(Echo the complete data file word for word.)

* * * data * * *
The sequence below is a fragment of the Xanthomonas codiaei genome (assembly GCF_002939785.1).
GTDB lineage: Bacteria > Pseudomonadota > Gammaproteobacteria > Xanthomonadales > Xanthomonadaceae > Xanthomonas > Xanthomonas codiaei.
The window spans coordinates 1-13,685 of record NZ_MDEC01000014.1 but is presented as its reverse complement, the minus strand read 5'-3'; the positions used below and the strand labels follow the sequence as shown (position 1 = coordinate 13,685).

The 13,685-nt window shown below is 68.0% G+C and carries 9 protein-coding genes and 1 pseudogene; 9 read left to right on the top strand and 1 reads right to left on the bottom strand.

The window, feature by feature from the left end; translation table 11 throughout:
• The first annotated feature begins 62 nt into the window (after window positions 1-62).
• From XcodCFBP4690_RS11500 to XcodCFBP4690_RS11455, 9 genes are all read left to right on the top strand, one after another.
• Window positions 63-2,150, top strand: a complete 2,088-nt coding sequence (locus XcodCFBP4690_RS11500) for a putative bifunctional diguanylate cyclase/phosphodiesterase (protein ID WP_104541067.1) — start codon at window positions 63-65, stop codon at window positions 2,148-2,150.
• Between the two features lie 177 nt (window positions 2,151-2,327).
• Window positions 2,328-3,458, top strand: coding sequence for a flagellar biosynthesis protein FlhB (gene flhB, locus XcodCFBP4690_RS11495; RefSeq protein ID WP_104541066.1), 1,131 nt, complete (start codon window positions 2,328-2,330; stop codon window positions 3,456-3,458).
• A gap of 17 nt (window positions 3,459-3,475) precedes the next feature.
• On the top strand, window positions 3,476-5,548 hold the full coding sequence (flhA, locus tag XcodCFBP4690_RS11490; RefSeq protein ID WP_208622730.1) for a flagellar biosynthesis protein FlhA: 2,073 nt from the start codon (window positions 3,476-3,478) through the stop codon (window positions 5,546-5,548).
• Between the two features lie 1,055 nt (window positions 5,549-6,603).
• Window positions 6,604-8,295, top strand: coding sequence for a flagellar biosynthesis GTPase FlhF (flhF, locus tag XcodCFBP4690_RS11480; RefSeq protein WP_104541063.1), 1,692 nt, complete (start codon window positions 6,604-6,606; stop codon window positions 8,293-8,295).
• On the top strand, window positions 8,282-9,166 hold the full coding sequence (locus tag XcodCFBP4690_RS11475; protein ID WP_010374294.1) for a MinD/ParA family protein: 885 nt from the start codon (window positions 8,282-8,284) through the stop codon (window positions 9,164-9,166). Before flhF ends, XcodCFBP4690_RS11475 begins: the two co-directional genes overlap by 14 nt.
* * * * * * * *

The sequence below is a fragment of the Xanthomonas codiaei genome (assembly GCF_002939785.1).
GTDB lineage: Bacteria > Pseudomonadota > Gammaproteobacteria > Xanthomonadales > Xanthomonadaceae > Xanthomonas > Xanthomonas codiaei.
The window spans coordinates 1-13,685 of record NZ_MDEC01000014.1 but is presented as its reverse complement, the minus strand read 5'-3'; the positions used below and the strand labels follow the sequence as shown (position 1 = coordinate 13,685).

The 13,685-nt window shown below is 68.0% G+C and carries 9 protein-coding genes and 1 pseudogene; 9 read left to right on the top strand and 1 reads right to left on the bottom strand.

The window, feature by feature from the left end; translation table 11 throughout:
• The first annotated feature begins 62 nt into the window (after window positions 1-62).
• From XcodCFBP4690_RS11500 to XcodCFBP4690_RS11455, 9 genes are all read left to right on the top strand, one after another.
• Window positions 63-2,150, top strand: a complete 2,088-nt coding sequence (locus XcodCFBP4690_RS11500) for a putative bifunctional diguanylate cyclase/phosphodiesterase (protein ID WP_104541067.1) — start codon at window positions 63-65, stop codon at window positions 2,148-2,150.
• Between the two features lie 177 nt (window positions 2,151-2,327).
• Window positions 2,328-3,458, top strand: coding sequence for a flagellar biosynthesis protein FlhB (gene flhB, locus XcodCFBP4690_RS11495; RefSeq protein ID WP_104541066.1), 1,131 nt, complete (start codon window positions 2,328-2,330; stop codon window positions 3,456-3,458).
• A gap of 17 nt (window positions 3,459-3,475) precedes the next feature.
• On the top strand, window positions 3,476-5,548 hold the full coding sequence (flhA, locus tag XcodCFBP4690_RS11490; RefSeq protein ID WP_208622730.1) for a flagellar biosynthesis protein FlhA: 2,073 nt from the start codon (window positions 3,476-3,478) through the stop codon (window positions 5,546-5,548).
• Between the two features lie 1,055 nt (window positions 5,549-6,603).
• Window positions 6,604-8,295, top strand: coding sequence for a flagellar biosynthesis GTPase FlhF (flhF, locus tag XcodCFBP4690_RS11480; RefSeq protein WP_104541063.1), 1,692 nt, complete (start codon window positions 6,604-6,606; stop codon window positions 8,293-8,295).
• On the top strand, window positions 8,282-9,166 hold the full coding sequence (locus tag XcodCFBP4690_RS11475; protein ID WP_010374294.1) for a MinD/ParA family protein: 885 nt from the start codon (window positions 8,282-8,284) through the stop codon (window positions 9,164-9,166). Before flhF ends, XcodCFBP4690_RS11475 begins: the two co-directional genes overlap by 14 nt.